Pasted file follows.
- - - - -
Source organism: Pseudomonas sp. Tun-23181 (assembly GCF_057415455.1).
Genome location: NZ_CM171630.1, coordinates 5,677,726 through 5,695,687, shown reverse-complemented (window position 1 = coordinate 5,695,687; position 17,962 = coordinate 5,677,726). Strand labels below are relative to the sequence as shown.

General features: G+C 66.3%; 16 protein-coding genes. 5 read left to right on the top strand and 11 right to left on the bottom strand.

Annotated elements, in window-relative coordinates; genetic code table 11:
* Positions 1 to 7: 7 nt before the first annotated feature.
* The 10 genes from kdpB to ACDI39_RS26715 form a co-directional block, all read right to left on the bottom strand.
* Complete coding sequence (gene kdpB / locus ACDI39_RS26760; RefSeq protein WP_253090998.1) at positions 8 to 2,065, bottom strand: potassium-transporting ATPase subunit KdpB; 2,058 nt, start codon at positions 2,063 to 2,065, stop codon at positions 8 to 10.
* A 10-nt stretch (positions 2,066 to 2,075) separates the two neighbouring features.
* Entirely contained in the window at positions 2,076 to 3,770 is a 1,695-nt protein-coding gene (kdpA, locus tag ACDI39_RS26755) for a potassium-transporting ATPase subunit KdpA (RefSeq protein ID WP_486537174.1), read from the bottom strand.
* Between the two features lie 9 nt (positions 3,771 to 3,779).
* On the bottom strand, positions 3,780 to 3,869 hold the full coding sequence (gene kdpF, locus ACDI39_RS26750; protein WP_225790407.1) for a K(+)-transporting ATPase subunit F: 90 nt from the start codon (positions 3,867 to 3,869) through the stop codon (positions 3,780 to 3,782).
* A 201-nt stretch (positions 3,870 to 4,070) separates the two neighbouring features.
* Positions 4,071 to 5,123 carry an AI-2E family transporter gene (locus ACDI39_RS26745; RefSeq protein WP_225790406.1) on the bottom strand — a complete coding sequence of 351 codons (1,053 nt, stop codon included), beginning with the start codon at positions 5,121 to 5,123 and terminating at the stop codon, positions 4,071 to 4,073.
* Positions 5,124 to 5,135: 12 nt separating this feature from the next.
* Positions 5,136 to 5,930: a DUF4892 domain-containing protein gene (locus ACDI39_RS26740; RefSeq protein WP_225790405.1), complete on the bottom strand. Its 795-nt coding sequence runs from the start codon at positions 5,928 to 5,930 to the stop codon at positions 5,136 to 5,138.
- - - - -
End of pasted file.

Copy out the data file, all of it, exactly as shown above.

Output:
Source organism: Pseudomonas sp. Tun-23181 (assembly GCF_057415455.1).
Genome location: NZ_CM171630.1, coordinates 5,677,726 through 5,695,687, shown reverse-complemented (window position 1 = coordinate 5,695,687; position 17,962 = coordinate 5,677,726). Strand labels below are relative to the sequence as shown.

General features: G+C 66.3%; 16 protein-coding genes. 5 read left to right on the top strand and 11 right to left on the bottom strand.

Annotated elements, in window-relative coordinates; genetic code table 11:
* Positions 1 to 7: 7 nt before the first annotated feature.
* The 10 genes from kdpB to ACDI39_RS26715 form a co-directional block, all read right to left on the bottom strand.
* Complete coding sequence (gene kdpB / locus ACDI39_RS26760; RefSeq protein WP_253090998.1) at positions 8 to 2,065, bottom strand: potassium-transporting ATPase subunit KdpB; 2,058 nt, start codon at positions 2,063 to 2,065, stop codon at positions 8 to 10.
* A 10-nt stretch (positions 2,066 to 2,075) separates the two neighbouring features.
* Entirely contained in the window at positions 2,076 to 3,770 is a 1,695-nt protein-coding gene (kdpA, locus tag ACDI39_RS26755) for a potassium-transporting ATPase subunit KdpA (RefSeq protein ID WP_486537174.1), read from the bottom strand.
* Between the two features lie 9 nt (positions 3,771 to 3,779).
* On the bottom strand, positions 3,780 to 3,869 hold the full coding sequence (gene kdpF, locus ACDI39_RS26750; protein WP_225790407.1) for a K(+)-transporting ATPase subunit F: 90 nt from the start codon (positions 3,867 to 3,869) through the stop codon (positions 3,780 to 3,782).
* A 201-nt stretch (positions 3,870 to 4,070) separates the two neighbouring features.
* Positions 4,071 to 5,123 carry an AI-2E family transporter gene (locus ACDI39_RS26745; RefSeq protein WP_225790406.1) on the bottom strand — a complete coding sequence of 351 codons (1,053 nt, stop codon included), beginning with the start codon at positions 5,121 to 5,123 and terminating at the stop codon, positions 4,071 to 4,073.
* Positions 5,124 to 5,135: 12 nt separating this feature from the next.
* Positions 5,136 to 5,930: a DUF4892 domain-containing protein gene (locus ACDI39_RS26740; RefSeq protein WP_225790405.1), complete on the bottom strand. Its 795-nt coding sequence runs from the start codon at positions 5,928 to 5,930 to the stop codon at positions 5,136 to 5,138.